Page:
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3 Tips To Avoid Common Running Injuries

three people running together

Race season is here! As a runner, you are already out there logging miles to train for upcoming races. Training season is also when Rahul Kapur, MD, CAQSM, a sports medicine physician at Penn Medicine, sees runners coming in with injuries. "The most common injuries are runner's knee, shin splints, stress fractures, and foot and ankle injuries," says Dr. Kapur.

Runner's Knee
The kneecap is rubbing against the other structures, not tracking properly when bending and straightening.

Shin Splints
Also called medial tibial stress syndrome, it's a pain in the front of the shin where the bone and muscle come together. This could be from inflammation or the prelude to a stress fracture.

Stress Fracture
A break in the lower leg bone, hip bone, knee bone, or any other important any bone necessary for running.

Foot And Ankle Injury
Any injury in the toes, arch, or tendons of the feet and ankles. The good news is most injuries are preventable; there are two factors runners need to keep in mind. "One is having good cardiovascular fitness," Dr. Kapur explains. "The other is being able to run properly. You don't want to get fatigued during the run and change the way you run. People tend to focus on pace and time, not on maintaining mechanics," he adds.

avoid running injuries

Here are three tips that can help runners pay more attention to mechanics and prevent one of the most common injuries.

Mix it up

Yes, your training schedule says you have to run this many miles these many days of the week. Too often, runners focus only on logging their miles instead of doing other types of exercise.

"Most top athletes don't just do their sport all the time," says Dr. Kapur, who did a half marathon last year and is also the team physician for students on the University of Pennsylvania track team. "They do other activities in the off season that help them do their sport better. Same thing for running."

If you want to avoid an injury, Kapur says mix in exercises to strengthen your core, hips, and quadriceps. These areas help stabilize the knee to avoid runner's knee and stress fractures. When any of these areas are weak, it can lead to imbalanced running, where you're compensating for weakness by putting stress on other areas.

Watch your mileage

"The magic number is 40 miles a week," Dr. Kapur says.

Some runners can double that and have no injures. Others can run less than that and be in pain. Still, runners who try to log more than 40 miles per week tend to be most at risk for injuries, especially stress fractures, he says.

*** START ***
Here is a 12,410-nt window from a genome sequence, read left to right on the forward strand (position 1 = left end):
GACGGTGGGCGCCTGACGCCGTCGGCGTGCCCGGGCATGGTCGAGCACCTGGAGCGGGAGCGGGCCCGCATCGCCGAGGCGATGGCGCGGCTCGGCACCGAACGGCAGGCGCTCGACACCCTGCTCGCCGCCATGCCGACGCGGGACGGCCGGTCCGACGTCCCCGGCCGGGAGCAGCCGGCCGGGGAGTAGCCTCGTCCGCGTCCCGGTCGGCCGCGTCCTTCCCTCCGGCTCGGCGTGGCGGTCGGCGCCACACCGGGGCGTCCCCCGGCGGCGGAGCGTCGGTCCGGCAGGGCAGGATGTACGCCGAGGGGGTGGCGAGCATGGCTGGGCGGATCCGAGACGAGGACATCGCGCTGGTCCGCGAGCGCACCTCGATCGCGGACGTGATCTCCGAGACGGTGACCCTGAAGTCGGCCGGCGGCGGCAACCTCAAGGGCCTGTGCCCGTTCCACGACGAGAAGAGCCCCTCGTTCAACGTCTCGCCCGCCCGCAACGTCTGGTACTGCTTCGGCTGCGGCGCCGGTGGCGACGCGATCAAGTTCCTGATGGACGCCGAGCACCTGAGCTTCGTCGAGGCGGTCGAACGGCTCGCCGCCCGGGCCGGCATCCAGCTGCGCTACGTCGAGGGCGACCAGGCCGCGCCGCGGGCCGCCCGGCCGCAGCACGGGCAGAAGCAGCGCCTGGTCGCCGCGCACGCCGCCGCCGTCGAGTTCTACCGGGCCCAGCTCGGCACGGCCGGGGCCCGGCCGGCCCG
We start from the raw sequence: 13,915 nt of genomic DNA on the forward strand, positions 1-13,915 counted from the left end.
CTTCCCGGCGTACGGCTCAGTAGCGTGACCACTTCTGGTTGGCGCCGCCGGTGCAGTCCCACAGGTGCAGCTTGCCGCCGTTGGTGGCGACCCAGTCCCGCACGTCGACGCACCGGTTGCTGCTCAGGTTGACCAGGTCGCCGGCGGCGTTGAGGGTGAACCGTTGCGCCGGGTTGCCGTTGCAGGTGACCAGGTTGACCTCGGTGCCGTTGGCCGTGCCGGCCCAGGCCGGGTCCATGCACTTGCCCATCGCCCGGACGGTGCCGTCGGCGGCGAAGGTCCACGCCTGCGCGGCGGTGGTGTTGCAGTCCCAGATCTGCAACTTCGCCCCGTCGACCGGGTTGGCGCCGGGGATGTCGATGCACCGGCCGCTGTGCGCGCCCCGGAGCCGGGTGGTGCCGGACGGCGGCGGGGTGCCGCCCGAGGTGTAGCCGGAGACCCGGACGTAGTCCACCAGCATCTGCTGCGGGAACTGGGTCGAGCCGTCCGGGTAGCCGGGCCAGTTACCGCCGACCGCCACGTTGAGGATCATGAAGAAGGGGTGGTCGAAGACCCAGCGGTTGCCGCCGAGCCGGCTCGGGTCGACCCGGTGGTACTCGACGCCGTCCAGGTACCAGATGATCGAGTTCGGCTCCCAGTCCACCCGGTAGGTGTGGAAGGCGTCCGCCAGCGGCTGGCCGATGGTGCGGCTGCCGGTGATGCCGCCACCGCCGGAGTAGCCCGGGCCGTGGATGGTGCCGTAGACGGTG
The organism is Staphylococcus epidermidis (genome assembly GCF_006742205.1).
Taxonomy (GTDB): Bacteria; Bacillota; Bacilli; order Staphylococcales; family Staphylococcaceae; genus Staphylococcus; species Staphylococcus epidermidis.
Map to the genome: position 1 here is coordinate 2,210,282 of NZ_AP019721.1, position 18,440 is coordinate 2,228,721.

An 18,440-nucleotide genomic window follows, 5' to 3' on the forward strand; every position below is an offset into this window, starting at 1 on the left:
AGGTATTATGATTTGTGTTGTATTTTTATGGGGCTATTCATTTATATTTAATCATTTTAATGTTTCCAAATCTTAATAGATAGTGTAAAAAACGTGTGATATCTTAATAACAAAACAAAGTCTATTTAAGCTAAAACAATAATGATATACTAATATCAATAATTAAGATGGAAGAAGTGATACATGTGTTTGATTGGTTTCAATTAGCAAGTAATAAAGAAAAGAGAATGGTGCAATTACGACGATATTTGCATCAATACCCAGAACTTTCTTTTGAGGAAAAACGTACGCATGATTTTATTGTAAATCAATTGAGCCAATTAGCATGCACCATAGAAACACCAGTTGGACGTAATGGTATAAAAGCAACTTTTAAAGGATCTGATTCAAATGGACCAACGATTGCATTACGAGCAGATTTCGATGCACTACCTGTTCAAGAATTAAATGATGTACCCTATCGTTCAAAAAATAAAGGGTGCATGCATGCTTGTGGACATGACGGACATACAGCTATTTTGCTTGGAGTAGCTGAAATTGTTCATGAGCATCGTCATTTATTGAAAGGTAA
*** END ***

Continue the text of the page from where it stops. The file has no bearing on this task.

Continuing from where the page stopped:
Stress fractures stem from overusing a certain part of your body, according to the American Academy of Orthopaedic Surgeons (AAOS).

The real problem with overdoing it on the mileage is that, if it leads to a stress fracture, you'll go from training for the race to just watching it on television. Stress fractures usually require a six- to-eight-week break from running, says AAOS.

Dr. Kapur says it's best to stay under 40 miles a week, but crosstrain — perhaps with biking or swimming — to maintain conditioning.

Remember: It's not that deep

So, what happens if you do get an injury?

"Sometimes, when you set a goal and you get close to it, you want to just power through it," Dr. Kapur says. "I understand. But if you're doing a practice run for five miles and having pain, why does running 26 miles make sense?"

This is about listening to your body and knowing when it's time to run or rest. That could mean tapering your running routine or sitting out until the next race.

"Most big cities have several races a year," Dr. Kapur says, who has loosely calculated the number of organized races held each year. "There are probably 1,100 marathons a year. That's an average of more than 20 races being run somewhere in the country every weekend."

So, if you have to pass on a race or training run before the big one this spring, "it's not a sense of failure, it's a sense of delayed gratification," he says.

Instead, use that time to focus on mechanics. Consider working with a running coach or trainer to evaluate how your gait, your stride, or weakness in other areas might have contributed to your injury.

Then, when you've recovered, lace up and cross the finish line injury-free.

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